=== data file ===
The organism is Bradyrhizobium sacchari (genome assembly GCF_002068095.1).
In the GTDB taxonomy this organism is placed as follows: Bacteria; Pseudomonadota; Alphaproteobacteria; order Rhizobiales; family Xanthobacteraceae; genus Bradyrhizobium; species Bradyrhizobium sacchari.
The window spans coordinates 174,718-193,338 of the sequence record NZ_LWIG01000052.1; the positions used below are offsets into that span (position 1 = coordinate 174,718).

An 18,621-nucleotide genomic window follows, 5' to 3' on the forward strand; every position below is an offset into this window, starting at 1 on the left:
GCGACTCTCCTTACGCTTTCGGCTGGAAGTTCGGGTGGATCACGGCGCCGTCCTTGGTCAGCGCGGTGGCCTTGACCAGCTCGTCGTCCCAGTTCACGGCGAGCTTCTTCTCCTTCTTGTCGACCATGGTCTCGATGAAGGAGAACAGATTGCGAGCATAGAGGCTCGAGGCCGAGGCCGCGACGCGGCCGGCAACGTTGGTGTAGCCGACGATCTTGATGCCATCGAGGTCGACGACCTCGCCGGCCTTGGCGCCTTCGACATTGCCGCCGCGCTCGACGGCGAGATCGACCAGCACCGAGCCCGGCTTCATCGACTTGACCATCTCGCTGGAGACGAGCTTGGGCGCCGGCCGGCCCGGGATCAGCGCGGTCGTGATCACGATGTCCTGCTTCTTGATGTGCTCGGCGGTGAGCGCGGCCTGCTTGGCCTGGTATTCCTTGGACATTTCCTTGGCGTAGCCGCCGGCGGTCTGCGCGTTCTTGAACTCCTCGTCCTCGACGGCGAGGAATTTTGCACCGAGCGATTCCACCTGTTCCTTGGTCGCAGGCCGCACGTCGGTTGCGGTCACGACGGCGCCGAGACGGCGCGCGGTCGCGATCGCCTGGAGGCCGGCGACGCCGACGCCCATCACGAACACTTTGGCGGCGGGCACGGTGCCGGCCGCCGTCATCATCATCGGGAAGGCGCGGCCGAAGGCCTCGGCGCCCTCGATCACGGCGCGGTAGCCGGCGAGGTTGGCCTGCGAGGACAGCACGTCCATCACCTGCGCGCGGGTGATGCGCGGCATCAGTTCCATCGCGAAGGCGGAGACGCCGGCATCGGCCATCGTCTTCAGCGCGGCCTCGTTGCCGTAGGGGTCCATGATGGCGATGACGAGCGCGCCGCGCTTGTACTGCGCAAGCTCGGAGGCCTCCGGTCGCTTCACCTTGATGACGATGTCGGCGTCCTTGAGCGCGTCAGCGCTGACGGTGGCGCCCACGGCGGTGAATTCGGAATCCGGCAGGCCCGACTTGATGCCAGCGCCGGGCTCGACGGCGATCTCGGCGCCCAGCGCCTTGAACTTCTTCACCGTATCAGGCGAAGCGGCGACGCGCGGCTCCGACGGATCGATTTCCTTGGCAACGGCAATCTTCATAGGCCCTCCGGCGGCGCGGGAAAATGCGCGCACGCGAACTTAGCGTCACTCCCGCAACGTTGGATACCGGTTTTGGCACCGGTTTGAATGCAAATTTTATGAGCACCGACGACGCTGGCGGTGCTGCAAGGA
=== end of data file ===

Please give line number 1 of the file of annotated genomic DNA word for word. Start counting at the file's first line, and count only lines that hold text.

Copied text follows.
The organism is Bradyrhizobium sacchari (genome assembly GCF_002068095.1).